Lawrence Township asked for help and the school district stepped up to answer the call.
School district officials on May 18 presented the township with 150 face shields that had been produced using one of the district’s 3D printers.
Lana Mueller, Lawrence Township Public Schools operations manager, said the district set about the task of making the face shields after municipal manager Kevin Nerwinski requested them for township workers, who will be returning to a full-day schedule after Memorial Day (the building will remain closed to the public).
Nerwinski said he initially got the idea from a resident (Robert Dember) who told him in a Facebook message about a Pennsylvania school district that was making face shields with a 3D printer. He suggested that the same could be done in Lawrence.
Nerwinski said that when he made the decision to continue operations at town hall, he recalled Dember’s idea and contacted Andrew Zuckerman, assistant superintendent of schools, to find out if it was possible to partner with the LTPS and use a 3D printer to make face shields for township workers.
Nerwinski said that Zuckerman was “all for the idea,” and he connected him with Kristin Burke, the LTPS technology supervisor and Karen Rubenstein, a technology and robotics teacher at Lawrence Intermediate School who works with the 3D Printer.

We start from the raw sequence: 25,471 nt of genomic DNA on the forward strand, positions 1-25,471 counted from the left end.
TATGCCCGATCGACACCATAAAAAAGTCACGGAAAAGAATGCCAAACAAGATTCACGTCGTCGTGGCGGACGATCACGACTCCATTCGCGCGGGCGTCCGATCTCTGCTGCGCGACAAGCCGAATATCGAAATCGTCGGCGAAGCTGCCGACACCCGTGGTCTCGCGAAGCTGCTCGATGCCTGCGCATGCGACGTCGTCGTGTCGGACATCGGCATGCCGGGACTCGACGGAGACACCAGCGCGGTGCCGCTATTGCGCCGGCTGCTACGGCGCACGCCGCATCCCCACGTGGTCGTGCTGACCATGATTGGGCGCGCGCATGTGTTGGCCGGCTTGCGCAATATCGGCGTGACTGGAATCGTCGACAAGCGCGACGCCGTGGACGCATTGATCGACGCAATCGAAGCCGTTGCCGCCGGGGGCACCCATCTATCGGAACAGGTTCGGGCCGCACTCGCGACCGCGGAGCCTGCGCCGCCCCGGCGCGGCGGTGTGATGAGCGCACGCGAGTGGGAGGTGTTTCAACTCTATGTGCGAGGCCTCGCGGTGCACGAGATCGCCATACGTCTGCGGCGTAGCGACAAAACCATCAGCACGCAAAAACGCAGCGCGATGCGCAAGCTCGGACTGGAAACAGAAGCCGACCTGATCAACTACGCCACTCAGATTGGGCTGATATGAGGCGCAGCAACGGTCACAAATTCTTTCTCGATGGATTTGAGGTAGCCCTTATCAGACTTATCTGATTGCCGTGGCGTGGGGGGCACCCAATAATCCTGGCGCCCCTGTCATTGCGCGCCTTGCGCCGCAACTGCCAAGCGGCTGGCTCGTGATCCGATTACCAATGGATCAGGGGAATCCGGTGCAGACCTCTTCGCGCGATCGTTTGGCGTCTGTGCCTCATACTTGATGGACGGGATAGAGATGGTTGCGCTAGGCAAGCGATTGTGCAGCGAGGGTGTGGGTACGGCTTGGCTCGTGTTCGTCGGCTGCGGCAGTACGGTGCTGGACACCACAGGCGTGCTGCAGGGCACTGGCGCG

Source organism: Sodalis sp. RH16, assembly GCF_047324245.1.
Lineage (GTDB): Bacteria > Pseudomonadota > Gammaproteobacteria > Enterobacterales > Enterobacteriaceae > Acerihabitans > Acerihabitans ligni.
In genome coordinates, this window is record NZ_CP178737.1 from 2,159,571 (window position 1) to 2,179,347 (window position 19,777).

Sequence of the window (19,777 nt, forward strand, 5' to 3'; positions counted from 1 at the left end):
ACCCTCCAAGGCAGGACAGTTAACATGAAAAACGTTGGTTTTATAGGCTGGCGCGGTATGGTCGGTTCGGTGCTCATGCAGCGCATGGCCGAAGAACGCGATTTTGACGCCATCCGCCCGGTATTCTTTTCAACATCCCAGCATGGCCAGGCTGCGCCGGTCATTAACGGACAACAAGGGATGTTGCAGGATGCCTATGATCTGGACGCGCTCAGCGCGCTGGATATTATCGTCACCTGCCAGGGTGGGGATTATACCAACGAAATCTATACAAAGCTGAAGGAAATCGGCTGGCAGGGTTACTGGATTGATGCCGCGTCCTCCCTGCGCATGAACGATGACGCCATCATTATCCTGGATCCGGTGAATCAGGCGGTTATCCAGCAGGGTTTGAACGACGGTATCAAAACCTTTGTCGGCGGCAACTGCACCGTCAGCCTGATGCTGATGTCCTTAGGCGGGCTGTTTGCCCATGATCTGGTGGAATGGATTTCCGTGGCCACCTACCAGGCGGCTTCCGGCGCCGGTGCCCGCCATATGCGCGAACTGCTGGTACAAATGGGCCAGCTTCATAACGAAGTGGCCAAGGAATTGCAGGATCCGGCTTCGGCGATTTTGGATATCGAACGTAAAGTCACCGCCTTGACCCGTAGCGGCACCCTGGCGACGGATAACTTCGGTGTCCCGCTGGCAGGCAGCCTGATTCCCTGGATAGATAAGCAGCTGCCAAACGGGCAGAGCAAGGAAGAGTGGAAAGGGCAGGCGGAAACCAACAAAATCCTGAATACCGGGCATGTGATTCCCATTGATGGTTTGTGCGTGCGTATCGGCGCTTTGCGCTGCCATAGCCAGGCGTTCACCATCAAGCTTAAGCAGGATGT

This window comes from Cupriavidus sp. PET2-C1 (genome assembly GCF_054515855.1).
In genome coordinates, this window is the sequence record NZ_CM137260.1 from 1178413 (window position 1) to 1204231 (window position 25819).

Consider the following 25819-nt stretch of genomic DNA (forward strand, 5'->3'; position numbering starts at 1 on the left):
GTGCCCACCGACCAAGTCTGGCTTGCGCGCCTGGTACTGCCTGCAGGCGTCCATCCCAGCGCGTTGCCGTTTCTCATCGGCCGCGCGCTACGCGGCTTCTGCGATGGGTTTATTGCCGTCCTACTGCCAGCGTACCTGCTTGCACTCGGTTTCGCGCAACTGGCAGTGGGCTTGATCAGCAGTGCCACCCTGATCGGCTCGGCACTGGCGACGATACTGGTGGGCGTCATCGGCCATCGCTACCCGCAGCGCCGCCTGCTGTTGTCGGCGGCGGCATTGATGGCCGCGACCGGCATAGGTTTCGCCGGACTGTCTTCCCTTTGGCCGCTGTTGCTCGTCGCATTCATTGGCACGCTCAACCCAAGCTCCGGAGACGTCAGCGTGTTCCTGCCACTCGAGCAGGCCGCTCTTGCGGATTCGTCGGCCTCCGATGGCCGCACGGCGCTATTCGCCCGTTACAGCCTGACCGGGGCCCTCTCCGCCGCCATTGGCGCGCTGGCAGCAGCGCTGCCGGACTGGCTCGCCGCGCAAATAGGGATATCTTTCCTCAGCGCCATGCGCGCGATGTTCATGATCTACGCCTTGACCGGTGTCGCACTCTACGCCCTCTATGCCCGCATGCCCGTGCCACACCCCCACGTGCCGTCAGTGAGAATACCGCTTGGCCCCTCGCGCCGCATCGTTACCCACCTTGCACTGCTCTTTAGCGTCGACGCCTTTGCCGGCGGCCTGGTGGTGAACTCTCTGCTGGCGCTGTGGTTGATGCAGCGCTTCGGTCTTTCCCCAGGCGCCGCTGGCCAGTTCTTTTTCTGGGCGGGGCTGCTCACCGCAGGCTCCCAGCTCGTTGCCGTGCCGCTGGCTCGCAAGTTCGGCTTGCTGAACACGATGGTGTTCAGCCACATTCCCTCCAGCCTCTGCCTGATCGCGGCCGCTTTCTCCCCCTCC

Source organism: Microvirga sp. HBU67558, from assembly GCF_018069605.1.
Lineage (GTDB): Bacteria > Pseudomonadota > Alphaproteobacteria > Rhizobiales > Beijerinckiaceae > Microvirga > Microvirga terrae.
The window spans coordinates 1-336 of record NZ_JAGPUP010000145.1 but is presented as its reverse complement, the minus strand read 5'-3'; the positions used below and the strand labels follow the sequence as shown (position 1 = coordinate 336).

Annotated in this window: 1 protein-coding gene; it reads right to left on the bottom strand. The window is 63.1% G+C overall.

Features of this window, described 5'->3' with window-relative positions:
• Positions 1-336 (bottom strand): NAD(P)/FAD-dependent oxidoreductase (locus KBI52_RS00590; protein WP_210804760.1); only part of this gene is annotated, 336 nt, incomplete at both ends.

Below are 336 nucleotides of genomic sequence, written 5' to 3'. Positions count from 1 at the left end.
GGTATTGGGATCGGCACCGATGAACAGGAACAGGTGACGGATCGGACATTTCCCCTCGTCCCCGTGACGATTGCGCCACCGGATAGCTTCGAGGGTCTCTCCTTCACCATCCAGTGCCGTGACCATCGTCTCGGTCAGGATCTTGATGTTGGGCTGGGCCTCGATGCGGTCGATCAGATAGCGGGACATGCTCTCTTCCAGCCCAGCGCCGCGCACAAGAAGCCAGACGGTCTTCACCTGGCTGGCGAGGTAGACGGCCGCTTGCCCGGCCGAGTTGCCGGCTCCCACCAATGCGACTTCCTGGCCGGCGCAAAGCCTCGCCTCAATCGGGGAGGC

The two then worked with Jack Oakley, township director of emergency management, who was able to get her the coding to print the face shields.
“Karen then did the work, Kristen involved the students who wrote messages to go inside each face shield pack, and the rest is history,” Nerwinski said.
Nerwinski said that the delivery was timely, because workers are going back full-time next week. “Each of our employees will have one at their work station when they come to work next Tuesday.”
He said that the face shields will not be used by the township’s first responders, who have their own certified PPEs. “They will be worn by our municipal employees during the day to help protect them and others from spreading the virus.”
Nerwinski added: “Our municipality has remained fully operational during this pandemic. Our departments worked in shifts to maximize the ability to socially distance from one another but continue to provide the services that our community expects… The face shield along with a mask provide a very effective means to reduce the spread of the virus.”
According to Mueller, it takes 27 hours for the 3D printer to make 20 masks. The Lawrence Township Education Foundation funded a 3-D printer for Lawrence Intermediate School, Lawrence Middle School and Lawrence High Schools in the 2013-2014 school year. The schools educate students in grades 4-12.
“In difficult times, members of our community always find meaningful ways to make a positive difference,” Nerwinski said. “Whether it is food donations to our senior residents, residents organizing to the Front Line Appreciation Group to fundraise to provide various ways to support our front line workers fighting providing care to those battling the virus, or a Red Cross Blood Drive, we rise to meet the challenge. This community has a lot to be proud of.”